Raised in the Northeast, trained in the history of the South, and teaching in the Midwest, Stephen Kantrowitz knows that questions surrounding identity, citizenship, and belonging are not bound by geography. The Plaenert-Bascom Professor of History’s research spans topics such as white supremacy in the post–Civil War South, Black activism in 19th-century Boston, and, in his latest book, Ho-Chunk sovereignty and citizenship. Kantrowitz’s work demonstrates that the problems of the past aren’t as distant as we’d like to think, so maybe it’s unsurprising that even after decades in Madison, he continues to find inspiration right outside his office door.
How did you decide to study the Ho-Chunk Nation?
Well, it was two prior paths that converged more than 10 years ago now. While I’d been studying 19th-century America, I’d been studying it as though its history was about 200 to 300 years old and not tens of hundreds of years [of] human habitation. I began to study the history of this region as a Native place, and that led me directly to Ho-Chunk history. As soon as I did a little bit of reading in Ho-Chunk history, I realized that the word and concept and the legal formula of citizenship had actually played a really interesting and unexpected role in the Ho-Chunk people’s ability to maintain legal residence in Wisconsin, despite having lost this land in a series of treaties in the earlier 19th century. That felt like kismet, like I had to figure out what was going on here. It was a way in for me, intellectually, into what was otherwise a pretty unfamiliar territory.
Is there a common misconception about citizenship in the 19th century?
Citizenship was incredibly poorly defined — in fact, not defined at all — until after the Civil War. It isn’t until the United States passes the Civil Rights Act and the 14th and 15th Amendments that we get anything approaching a clear, black-letter definition of who is or is not a U.S. citizen: “All persons born or naturalized subject to the jurisdiction of the United States are citizens of the United States and of the states in which they reside.” But also in that moment, there are lots of Native people who don’t fit in the categories that the United States is imagining. That lack of clarity creates a real opening for them to begin to seize that word, that name — citizen — and use it as a right to remain here.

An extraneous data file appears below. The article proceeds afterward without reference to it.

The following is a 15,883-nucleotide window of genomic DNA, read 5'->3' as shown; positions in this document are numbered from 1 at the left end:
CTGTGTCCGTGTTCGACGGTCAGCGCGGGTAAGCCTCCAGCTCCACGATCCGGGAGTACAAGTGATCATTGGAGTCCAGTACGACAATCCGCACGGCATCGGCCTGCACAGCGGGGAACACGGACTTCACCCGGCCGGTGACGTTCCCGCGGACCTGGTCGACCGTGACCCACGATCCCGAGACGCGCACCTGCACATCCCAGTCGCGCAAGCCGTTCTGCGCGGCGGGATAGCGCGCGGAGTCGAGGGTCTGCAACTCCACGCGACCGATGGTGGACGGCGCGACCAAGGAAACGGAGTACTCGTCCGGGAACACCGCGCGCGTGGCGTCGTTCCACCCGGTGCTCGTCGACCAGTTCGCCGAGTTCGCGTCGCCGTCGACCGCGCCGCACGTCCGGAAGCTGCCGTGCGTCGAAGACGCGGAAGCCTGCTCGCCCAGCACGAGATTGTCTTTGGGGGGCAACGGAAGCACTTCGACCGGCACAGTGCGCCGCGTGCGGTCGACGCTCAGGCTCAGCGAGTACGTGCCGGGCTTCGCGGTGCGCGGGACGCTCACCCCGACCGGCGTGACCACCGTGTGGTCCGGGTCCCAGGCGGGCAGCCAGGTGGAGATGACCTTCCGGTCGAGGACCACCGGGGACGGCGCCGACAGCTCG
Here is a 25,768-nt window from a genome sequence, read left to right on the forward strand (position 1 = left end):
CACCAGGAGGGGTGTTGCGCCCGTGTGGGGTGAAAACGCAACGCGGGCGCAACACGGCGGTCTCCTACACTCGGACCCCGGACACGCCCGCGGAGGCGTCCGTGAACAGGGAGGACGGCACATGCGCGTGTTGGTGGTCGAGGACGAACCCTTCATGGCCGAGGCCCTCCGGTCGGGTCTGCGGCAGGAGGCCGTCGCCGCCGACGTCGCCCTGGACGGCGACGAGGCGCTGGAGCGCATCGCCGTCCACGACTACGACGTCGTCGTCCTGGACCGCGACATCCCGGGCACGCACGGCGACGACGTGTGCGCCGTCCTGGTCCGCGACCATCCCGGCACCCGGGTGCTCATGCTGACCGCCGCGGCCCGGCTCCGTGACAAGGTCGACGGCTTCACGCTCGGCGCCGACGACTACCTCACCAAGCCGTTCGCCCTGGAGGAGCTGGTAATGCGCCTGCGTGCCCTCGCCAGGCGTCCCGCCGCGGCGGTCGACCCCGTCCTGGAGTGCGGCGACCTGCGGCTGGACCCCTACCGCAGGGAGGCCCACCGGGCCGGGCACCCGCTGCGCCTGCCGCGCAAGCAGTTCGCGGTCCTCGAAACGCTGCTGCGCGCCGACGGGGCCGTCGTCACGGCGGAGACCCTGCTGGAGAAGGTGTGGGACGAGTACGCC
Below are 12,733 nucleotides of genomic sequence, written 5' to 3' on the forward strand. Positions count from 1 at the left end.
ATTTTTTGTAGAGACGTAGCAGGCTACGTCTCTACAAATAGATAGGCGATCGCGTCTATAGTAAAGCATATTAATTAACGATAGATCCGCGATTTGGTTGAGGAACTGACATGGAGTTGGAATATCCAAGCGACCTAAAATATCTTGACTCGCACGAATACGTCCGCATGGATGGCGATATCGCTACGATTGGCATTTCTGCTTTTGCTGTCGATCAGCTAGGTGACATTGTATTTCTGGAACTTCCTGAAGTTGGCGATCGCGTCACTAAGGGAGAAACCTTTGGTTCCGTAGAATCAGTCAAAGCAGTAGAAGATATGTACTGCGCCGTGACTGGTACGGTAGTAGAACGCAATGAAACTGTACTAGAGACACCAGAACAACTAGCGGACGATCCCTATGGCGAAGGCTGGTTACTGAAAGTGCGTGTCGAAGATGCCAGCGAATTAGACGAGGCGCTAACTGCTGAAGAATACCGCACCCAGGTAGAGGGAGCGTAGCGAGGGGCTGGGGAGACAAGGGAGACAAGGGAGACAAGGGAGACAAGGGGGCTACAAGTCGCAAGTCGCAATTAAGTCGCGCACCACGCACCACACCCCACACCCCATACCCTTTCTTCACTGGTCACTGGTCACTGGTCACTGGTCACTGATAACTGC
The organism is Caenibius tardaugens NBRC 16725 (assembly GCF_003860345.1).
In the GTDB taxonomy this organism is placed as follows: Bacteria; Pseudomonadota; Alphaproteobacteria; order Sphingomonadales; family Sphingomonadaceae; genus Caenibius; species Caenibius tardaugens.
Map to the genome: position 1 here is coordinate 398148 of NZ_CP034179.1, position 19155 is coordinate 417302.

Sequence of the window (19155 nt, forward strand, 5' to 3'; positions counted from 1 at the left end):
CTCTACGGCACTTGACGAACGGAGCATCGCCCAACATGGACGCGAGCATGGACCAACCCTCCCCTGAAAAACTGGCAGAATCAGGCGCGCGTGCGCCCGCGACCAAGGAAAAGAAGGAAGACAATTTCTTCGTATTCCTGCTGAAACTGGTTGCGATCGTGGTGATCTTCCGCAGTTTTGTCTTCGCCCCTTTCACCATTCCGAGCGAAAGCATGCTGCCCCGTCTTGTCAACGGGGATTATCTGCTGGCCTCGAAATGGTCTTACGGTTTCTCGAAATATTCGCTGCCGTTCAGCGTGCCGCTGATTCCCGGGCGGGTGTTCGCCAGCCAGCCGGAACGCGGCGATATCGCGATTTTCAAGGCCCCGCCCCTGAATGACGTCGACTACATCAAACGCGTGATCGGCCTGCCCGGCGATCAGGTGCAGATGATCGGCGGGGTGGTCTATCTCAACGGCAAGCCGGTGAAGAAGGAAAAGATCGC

What do you hope people take away from your new book, Citizens of a Stolen Land?
I want people to understand that American states like Wisconsin and the American nation, the United States, were born out of a lot of things, but one of the things … was the fairly naked and unapologetic conquest of another people’s homeland. That process unfolded with great violence and at great cost but did not actually fully succeed because Native people were so determined not to have themselves and their society swept away by that process. In some places, that means that Native peoples reconstituted themselves somewhere else. In some places, that means that they found ways to continue to constitute themselves in the very places that American power said they should not be.
You’ve worked with several public history projects including the UW’s Our Shared Future initiative and the Rebecca M. Blank Center for Campus History. Why is making history accessible to everyone important to you?
History’s not something that you should pick up in college, hold in your hand, look at for a minute, and put back down. History is a way of thinking about the world. And not everybody’s going to be a historian, but a historical mindset can constantly remind you that the way things are is not the way they have to be and that the way things are is the product of a series of histories that have converged in this moment.